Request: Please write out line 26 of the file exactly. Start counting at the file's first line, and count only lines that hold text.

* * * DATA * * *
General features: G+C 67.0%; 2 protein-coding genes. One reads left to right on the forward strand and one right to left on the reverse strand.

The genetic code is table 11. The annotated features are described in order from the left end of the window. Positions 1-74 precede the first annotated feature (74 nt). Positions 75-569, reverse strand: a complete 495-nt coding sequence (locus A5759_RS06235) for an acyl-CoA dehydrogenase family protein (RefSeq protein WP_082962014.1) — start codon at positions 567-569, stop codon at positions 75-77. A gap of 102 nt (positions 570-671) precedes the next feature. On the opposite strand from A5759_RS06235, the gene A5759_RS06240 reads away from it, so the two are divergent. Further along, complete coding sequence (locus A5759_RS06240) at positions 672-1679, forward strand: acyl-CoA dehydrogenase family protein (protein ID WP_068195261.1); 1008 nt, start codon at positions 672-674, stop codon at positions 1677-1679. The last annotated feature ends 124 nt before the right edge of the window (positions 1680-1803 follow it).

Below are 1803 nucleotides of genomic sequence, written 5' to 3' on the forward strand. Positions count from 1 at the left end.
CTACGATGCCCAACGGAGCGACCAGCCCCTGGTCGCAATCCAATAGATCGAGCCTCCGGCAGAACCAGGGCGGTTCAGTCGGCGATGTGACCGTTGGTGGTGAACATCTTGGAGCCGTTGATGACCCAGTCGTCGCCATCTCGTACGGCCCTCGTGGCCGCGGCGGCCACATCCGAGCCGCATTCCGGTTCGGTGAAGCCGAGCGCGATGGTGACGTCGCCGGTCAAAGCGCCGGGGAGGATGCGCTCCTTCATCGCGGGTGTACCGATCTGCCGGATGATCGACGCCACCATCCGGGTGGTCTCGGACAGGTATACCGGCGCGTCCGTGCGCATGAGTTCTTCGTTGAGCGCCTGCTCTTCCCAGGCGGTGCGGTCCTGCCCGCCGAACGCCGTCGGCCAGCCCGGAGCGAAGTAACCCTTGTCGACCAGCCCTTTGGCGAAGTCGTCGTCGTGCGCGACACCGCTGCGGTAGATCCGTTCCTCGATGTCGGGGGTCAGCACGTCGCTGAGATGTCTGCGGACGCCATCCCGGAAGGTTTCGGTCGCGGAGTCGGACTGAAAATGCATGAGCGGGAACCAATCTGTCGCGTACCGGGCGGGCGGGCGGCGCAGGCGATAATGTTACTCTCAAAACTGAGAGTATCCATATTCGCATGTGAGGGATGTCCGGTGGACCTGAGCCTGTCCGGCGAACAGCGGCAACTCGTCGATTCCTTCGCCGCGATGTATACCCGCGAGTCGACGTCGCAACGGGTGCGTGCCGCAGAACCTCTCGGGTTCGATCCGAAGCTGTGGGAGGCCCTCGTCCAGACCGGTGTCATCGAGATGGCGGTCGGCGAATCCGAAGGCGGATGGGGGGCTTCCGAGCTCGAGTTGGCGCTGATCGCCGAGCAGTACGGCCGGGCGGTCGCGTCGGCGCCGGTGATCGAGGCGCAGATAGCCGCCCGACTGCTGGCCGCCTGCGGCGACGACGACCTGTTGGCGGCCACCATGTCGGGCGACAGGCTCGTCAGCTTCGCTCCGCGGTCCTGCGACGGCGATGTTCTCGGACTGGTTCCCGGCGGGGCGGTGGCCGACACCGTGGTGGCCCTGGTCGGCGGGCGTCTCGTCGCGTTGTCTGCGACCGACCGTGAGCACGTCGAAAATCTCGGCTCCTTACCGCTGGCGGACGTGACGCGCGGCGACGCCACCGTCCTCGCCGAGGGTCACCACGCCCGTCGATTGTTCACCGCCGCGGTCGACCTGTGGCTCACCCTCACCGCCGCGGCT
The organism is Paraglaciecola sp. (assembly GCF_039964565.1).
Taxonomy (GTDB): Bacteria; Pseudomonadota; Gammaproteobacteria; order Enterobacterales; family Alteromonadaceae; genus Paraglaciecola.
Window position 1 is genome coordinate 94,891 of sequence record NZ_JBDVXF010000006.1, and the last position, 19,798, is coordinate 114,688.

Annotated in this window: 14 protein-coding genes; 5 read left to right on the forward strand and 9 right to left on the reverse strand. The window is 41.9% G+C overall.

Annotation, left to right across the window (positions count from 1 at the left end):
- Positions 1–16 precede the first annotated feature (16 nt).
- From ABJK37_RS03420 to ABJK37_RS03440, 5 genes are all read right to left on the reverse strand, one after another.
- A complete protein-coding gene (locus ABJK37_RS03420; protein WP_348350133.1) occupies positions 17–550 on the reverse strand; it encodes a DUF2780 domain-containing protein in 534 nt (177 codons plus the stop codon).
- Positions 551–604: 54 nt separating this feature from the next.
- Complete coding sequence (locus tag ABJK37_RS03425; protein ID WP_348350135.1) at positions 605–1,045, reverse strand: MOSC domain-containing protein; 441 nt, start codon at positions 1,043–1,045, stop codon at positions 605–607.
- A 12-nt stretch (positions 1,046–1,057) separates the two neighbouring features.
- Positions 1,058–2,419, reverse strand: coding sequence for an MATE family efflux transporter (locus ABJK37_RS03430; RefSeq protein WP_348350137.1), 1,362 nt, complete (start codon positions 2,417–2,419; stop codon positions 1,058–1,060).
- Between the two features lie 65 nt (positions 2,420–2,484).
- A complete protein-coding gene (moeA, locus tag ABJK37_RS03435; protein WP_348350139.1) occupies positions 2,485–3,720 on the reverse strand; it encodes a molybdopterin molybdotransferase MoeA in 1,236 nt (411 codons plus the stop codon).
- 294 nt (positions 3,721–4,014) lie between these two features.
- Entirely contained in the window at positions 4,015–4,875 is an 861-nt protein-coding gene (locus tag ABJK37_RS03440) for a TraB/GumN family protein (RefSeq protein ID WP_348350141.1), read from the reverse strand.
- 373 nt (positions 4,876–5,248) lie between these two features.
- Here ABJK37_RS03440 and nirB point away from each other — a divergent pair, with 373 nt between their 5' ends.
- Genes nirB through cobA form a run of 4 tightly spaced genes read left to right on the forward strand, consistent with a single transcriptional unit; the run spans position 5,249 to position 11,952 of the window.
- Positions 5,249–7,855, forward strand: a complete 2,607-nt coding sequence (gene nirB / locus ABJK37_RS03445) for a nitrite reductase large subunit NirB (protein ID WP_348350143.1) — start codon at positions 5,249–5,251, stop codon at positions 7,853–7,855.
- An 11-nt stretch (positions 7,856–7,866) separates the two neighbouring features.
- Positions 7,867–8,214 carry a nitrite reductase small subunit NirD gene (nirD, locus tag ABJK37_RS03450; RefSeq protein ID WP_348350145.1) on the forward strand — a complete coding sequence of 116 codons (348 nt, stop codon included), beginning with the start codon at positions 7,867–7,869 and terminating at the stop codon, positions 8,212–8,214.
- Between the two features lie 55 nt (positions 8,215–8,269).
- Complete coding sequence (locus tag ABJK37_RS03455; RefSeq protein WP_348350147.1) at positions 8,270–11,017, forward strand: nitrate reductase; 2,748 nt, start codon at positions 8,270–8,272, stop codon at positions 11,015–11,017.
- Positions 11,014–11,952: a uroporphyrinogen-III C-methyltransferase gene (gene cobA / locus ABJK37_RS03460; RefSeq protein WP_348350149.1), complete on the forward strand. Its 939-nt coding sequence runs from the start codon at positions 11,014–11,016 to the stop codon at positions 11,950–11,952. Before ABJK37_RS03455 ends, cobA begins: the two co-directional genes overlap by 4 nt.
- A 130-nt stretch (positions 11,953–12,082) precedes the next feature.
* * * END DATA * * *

- Positions 7,867–8,214 carry a nitrite reductase small subunit NirD gene (nirD, locus tag ABJK37_RS03450; RefSeq protein ID WP_348350145.1) on the forward strand — a complete coding sequence of 116 codons (348 nt, stop codon included), beginning with the start codon at positions 7,867–7,869 and terminating at the stop codon, positions 8,212–8,214.